Leveraging WGU’s 100,000+ student population and detailed institutional data, including behavioral click-stream data in the learning portal and qualitative meeting notes from program mentors, we use topic modeling and statistical analysis to (1) evaluate the impact of the pandemic across WGU’s diverse student population, and (2) evaluate the important role of social support via student’s program mentors on student outcomes during this crisis. Through analysis of a 20-topic topic model applied to notes written by mentors about their interactions with students, we were able to separate students with evidence of COVID-19 related issues (e.g., having COVID-19, working on the front lines, increased child care issues) from those without (with 13% of students fitting into the HighCOVID category). We assessed the impact of evidence of COVID issues on number of course units earned for the Spring 2020 semester. We also separated students with above median number of interactions with a course mentor from those with lower than median number of interactions with a course mentor (HighSupport vs LowSupport). HighSupport students earned significantly more course units than LowSupport students (effect size = .17 s.d.). HighCOVID students also received more support on average than LowCOVID students. An interaction analysis showed that for HighSupport students there was no effect of COVID issues, and the same was true for LowSupport students, thus we have evidence for an important effect of social support regardless of COVID issues. These findings highlight the importance of social support for higher education institutions that are striving to deliver rigorous online education at scale during a crisis.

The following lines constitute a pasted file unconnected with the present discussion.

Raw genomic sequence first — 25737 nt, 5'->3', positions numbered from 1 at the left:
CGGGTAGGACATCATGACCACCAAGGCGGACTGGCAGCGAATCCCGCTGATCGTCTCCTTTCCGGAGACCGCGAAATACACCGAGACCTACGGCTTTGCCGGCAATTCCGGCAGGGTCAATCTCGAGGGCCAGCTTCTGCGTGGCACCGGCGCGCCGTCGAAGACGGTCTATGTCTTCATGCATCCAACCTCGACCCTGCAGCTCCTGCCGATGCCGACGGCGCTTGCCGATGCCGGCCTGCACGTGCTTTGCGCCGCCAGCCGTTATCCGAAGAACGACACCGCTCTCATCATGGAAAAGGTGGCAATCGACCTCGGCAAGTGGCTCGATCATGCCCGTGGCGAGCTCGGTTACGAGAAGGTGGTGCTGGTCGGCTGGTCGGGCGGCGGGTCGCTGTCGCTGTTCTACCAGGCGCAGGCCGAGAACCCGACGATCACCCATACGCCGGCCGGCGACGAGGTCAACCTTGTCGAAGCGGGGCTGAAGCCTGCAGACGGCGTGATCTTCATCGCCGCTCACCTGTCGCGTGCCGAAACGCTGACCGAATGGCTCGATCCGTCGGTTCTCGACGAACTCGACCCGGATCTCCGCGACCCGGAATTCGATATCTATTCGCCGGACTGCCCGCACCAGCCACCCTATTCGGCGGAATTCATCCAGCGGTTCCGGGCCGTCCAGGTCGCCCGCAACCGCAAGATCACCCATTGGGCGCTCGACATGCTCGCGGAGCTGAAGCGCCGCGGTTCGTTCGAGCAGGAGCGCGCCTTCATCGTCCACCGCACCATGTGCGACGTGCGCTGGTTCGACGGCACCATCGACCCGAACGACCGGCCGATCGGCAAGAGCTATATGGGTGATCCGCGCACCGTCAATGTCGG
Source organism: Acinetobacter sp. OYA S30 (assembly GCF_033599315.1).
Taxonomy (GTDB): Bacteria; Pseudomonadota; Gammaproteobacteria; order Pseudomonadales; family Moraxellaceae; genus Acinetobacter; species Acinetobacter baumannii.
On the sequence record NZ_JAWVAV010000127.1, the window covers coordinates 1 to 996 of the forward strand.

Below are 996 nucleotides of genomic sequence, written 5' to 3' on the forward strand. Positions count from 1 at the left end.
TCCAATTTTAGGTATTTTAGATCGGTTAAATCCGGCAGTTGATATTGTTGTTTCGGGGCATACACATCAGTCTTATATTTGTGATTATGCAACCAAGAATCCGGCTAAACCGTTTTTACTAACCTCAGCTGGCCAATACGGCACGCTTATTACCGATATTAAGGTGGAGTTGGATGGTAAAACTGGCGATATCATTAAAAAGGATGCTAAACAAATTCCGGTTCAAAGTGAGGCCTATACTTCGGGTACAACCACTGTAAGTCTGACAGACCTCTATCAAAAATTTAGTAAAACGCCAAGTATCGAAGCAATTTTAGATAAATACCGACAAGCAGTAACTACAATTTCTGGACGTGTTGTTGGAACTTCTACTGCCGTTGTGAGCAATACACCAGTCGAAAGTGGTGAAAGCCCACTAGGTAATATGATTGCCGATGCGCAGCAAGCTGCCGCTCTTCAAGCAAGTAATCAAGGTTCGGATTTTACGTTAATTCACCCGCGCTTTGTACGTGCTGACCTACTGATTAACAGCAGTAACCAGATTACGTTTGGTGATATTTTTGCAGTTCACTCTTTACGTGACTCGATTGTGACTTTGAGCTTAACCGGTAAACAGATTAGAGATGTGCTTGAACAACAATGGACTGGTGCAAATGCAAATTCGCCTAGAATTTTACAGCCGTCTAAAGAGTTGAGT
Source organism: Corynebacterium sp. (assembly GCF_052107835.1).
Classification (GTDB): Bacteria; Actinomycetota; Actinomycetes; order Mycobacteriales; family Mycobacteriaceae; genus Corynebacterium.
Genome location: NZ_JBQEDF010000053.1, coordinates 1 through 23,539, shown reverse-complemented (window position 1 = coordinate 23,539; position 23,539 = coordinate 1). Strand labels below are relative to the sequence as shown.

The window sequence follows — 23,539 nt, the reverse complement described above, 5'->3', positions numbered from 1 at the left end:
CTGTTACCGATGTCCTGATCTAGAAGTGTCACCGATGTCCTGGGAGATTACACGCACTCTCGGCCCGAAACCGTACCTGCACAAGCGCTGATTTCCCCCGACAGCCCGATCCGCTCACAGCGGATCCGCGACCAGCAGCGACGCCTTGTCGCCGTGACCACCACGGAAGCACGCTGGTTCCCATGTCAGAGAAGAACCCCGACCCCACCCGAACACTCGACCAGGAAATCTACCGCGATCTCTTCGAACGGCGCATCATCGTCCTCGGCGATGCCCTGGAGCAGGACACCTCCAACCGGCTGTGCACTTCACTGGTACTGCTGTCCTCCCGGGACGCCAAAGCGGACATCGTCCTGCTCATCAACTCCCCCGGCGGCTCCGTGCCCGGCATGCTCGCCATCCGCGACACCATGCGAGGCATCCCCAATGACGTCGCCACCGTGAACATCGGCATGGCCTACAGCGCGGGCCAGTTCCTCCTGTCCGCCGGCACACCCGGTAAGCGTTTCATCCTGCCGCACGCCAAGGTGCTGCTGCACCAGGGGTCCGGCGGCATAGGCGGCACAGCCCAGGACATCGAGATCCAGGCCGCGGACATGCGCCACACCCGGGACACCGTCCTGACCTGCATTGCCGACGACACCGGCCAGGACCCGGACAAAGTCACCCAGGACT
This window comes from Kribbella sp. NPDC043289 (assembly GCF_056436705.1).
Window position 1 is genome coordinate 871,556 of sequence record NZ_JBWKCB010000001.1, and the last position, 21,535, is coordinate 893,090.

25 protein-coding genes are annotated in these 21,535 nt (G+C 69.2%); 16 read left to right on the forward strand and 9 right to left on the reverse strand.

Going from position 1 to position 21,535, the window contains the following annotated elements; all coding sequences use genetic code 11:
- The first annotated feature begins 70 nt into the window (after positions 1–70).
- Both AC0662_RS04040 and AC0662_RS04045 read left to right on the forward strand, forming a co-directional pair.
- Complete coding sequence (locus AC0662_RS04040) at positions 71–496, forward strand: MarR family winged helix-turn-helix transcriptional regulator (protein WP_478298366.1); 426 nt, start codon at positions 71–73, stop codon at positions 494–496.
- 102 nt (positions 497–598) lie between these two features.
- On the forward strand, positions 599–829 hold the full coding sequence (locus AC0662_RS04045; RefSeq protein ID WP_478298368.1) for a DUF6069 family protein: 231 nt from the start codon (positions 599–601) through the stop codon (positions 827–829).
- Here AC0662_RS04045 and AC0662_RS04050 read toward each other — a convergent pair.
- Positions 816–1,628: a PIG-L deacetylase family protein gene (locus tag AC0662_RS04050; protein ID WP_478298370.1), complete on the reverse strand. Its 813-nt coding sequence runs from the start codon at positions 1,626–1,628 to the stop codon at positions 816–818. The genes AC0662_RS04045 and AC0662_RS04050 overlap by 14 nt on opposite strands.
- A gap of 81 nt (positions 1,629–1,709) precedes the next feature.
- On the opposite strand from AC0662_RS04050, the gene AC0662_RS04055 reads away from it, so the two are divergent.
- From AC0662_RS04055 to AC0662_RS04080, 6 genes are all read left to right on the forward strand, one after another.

This research was presented at Learning@Scale in August 2020 and will be presented at SPSP in February 2021.

Evolution, Development, and Operation of Attachment Systems

My work on attachment psychology spans many areas, focusing on three primary questions: how attachment psychology evolved in humans, how it develops over the lifespan, and how it operates in adult romantic relationships.